Intent: When The Idea Of A Crime Is A Crime?

By @FrederickReese |
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    This file image released Nov. 27, 2010, by the Multnomah County Sheriff's Office shows Mohamed Osman Mohamud. (AP Photo/Multnomah County Sheriff's Office, file)

    This file image released Nov. 27, 2010, by the Multnomah County Sheriff’s Office shows Mohamed Osman Mohamud. (AP Photo/Multnomah County Sheriff’s Office, file)


    (MintPress) – In Portland, Ore., Mohamed Mohamud, a 21-year-old Somali-American, was found guilty Jan. 31 for the attempted bombing of a Portland Christmas tree-lighting in November 2010.

    Mohamud, who was 17 at the time of his arrest, was provided the fake bomb by FBI agents, who were posing as jihadis, as reported by AP.

    The FBI has asserted that Mohamud would have found a way to commit a violent act if they have not intervened. “Mr. Mohamud made a series of choices over a period of several years — choices that were leading him down a path that would have ended in violence,” said Greg Fowler, the head of the Portland FBI office. “His actions showed little regard for the rights and responsibilities that come with being an American or respect for the lives that he was prepared to take.”

    Prosecutors argued that Mohamud was predisposed to terrorism at age 15. Mohamud traded emails with an al-Qaida lieutenant that would be killed in a drone strike. He told undercover agents that he would masquerade as a college student in preparation for “violent jihad.”

    As stated by AP, “Assistant U.S. Attorney Ethan Knight told the jury earlier this week that the decision would be easy. Mohamud pressed a keypad button on a black Nokia cellphone and intended to kill people. Whatever else they might think about the methods of undercover agents or the government’s decision to investigate a teenager, the underlying decision was Mohamud’s and the motivation was hatred of the West.”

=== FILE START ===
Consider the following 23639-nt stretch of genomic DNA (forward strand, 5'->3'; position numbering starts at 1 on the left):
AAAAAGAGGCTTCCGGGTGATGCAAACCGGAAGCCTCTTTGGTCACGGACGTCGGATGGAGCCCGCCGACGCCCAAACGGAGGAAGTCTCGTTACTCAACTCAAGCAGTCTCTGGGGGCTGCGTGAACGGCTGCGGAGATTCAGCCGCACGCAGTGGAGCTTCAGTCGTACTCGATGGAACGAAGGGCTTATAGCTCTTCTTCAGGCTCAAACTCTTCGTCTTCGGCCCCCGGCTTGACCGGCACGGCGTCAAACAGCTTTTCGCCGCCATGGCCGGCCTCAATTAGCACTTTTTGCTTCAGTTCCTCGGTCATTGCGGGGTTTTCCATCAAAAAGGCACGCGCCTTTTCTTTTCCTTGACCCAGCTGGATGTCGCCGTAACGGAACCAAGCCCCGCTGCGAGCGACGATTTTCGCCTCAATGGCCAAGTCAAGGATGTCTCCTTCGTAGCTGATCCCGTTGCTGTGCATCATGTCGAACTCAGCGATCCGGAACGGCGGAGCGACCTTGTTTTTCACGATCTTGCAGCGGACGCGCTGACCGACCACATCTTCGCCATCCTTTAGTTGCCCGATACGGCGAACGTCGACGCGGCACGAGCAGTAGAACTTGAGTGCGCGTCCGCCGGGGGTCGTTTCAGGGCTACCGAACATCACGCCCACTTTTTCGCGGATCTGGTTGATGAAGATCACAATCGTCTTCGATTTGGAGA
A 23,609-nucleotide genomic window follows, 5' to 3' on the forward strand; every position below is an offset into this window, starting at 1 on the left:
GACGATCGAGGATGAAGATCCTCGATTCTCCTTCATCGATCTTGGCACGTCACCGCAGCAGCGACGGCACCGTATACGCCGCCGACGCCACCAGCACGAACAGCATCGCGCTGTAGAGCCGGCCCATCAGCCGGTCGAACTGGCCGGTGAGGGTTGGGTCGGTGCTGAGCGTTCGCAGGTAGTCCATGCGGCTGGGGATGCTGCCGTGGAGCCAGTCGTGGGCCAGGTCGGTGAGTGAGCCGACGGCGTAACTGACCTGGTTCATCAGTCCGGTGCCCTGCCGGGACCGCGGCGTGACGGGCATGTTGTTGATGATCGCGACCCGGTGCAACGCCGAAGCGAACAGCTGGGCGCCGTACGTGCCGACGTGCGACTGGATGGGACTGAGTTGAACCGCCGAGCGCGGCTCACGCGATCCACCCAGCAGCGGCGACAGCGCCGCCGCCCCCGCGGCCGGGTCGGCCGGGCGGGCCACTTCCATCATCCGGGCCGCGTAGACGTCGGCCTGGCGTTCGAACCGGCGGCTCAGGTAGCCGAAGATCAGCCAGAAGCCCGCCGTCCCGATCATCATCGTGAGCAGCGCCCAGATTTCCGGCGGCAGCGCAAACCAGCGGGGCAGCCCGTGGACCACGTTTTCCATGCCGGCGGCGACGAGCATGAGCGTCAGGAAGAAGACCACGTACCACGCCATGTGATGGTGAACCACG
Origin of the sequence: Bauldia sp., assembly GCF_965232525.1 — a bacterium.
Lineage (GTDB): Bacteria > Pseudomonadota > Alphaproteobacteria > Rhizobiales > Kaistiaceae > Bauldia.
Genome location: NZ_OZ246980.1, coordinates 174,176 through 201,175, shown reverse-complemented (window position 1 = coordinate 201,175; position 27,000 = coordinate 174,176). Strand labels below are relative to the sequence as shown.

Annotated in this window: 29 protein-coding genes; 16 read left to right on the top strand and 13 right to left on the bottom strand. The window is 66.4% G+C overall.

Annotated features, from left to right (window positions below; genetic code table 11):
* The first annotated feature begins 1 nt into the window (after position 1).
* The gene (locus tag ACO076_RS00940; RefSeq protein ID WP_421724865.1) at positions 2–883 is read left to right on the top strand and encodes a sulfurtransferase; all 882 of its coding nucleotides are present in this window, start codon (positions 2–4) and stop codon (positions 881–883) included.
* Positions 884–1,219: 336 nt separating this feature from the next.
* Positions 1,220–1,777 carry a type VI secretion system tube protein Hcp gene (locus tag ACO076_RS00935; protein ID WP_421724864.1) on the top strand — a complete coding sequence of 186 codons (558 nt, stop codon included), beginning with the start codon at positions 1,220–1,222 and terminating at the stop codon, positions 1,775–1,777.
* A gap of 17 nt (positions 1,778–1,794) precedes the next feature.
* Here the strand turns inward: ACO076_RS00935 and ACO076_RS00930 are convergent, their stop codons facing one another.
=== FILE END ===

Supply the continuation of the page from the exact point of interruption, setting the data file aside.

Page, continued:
Radicalized or entrapped?

    Steve Sady, the attorney for Mohamud, argued that his client wasn’t radicalized with jihadist leanings, but was instead entrapped by an overanxious Justice Department. Sady states that undercover agents engaged and manipulated Mohamud’s faith and fed his ego, promising him a life leading other jihadis. The defense argues that Mohamud was confused, broken and — like many teenagers — struggling under the expectations placed on him by his parents and community.

    Mohamud’s attorneys saw Mohamud as gullible, accommodating, naive and willing to play along with a plot created by FBI agents he once saw as family.

    During deliberations, the jury asked the judge if Mohamud had to envision the specific crime for which he was accused, or if he merely needed to be inclined toward some kind of terroristic act. Garr King, the presiding judge for this case, responded by telling the jury that “Mohamud only had to be likely to commit the offense or one like it, and he did not specifically have to be thinking about a bomb at the specific time and place at which he and two undercover FBI agents decided to plant one.”